Katherine Tycz is a historian of early modern Italian material culture. She draws from an interdisciplinary approach exploring the intersections of literary history, material culture, social history, and art history. Her analysis of art, objects, and texts helps to illuminate the practices, beliefs, and daily life of people in early modern Italy. Her current research considers early modern Italian devotion and material culture, with a focus on material text. She is currently an Irish Research Council Postdoctoral Fellow in Italian at the University of Galway, and is based in the Moore Institute for Research in the Humanities and Social Studies and is affiliated with the Centre for the Study of Religion.
She completed a Ph.D. in Italian at the University of Cambridge. During her time at Cambridge, she was PhD student on the interdisciplinary research project, Domestic Devotions: The Place of Piety in the Italian Renaissance Home, 1400-1600. The project, which was funded by a European Research Council Synergy Grant, was led by Principal Investigators Abigail Brundin, Deborah Howard, and Mary Laven.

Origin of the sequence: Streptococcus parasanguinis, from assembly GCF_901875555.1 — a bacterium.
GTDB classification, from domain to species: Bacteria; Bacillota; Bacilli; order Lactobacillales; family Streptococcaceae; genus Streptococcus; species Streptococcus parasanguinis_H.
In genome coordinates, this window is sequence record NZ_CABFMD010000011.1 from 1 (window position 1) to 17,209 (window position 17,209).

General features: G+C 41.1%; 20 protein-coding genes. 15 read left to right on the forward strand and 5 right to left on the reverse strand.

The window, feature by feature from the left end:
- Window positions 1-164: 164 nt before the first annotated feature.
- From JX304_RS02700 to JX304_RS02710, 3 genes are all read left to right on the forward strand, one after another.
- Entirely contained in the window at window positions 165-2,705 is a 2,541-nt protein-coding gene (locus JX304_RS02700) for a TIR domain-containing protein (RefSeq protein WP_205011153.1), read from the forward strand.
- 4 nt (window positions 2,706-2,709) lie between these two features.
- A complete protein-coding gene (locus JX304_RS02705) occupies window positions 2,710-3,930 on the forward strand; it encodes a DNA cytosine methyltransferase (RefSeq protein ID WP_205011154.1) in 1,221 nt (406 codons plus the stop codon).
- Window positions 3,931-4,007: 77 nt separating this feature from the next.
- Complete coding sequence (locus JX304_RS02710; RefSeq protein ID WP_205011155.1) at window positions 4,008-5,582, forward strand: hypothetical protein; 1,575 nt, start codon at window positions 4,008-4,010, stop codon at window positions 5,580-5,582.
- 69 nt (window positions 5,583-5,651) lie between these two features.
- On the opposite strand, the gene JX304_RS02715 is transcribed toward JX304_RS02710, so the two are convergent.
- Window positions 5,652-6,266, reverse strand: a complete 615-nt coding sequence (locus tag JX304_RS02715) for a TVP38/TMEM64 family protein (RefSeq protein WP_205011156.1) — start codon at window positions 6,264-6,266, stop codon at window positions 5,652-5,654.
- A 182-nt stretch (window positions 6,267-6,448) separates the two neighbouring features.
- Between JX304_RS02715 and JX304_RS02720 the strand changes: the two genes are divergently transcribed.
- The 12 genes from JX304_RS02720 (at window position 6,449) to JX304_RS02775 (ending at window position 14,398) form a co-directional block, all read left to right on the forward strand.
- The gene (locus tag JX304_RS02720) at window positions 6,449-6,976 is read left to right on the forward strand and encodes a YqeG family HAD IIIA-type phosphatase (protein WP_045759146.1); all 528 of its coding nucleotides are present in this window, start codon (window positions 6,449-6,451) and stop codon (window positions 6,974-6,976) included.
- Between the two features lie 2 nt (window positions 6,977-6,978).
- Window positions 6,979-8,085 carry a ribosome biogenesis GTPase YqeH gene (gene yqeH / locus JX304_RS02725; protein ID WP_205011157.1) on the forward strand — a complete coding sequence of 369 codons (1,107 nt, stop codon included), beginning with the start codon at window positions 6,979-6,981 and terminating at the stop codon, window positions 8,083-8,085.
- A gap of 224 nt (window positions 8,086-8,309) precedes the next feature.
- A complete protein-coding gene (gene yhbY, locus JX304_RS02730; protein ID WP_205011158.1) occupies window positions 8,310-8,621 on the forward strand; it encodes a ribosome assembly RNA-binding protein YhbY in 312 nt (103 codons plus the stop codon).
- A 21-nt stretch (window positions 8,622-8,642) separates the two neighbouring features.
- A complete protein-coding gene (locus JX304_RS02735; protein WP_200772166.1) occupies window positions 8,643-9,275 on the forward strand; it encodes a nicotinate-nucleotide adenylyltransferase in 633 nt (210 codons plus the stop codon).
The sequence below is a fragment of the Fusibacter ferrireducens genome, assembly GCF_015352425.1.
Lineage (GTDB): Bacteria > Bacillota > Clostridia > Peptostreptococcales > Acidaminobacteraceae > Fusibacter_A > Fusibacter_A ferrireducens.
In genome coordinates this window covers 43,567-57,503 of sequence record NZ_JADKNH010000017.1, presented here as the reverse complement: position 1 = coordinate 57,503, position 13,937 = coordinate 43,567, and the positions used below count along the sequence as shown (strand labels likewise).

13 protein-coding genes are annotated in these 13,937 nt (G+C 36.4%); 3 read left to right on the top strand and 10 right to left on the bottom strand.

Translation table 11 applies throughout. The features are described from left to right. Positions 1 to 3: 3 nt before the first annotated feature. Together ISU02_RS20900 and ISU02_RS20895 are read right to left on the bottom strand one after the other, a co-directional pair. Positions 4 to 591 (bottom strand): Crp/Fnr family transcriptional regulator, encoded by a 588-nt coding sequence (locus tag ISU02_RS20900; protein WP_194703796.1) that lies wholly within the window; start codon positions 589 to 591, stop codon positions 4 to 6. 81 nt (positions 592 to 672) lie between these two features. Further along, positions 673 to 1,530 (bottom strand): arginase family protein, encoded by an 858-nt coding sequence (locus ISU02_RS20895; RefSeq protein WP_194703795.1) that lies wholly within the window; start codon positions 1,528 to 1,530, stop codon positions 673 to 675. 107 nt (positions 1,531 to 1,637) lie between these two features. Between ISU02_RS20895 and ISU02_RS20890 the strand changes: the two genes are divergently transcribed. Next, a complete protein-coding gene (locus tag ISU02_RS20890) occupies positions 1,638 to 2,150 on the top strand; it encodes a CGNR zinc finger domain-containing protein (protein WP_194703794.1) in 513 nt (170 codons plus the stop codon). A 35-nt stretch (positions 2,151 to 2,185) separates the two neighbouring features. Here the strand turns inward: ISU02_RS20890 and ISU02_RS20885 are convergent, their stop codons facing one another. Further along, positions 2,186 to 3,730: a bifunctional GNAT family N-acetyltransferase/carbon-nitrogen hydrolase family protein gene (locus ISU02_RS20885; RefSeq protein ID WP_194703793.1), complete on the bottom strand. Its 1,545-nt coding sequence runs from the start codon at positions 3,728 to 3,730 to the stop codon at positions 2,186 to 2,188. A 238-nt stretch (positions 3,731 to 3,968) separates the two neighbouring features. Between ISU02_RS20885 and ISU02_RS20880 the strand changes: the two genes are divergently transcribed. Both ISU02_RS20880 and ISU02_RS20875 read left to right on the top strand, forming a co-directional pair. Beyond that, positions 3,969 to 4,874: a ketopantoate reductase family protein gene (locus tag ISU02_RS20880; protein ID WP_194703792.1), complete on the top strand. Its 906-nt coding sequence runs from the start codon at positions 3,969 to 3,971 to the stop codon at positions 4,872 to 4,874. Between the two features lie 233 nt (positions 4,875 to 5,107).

From 2018-2019, Katherine was an Andrew W. Mellon Postdoctoral Fellow in the Humanities in the Wolf Humanities Center at the University of Pennsylvania, where she was a participant in the forum on “Stuff”.
She has taught at the University of Pennsylvania, the University of Cambridge, the Rhode Island School of Design, and the Bard Graduate Center. She has worked in curatorial research positions in museums in both the U.S. and U.K.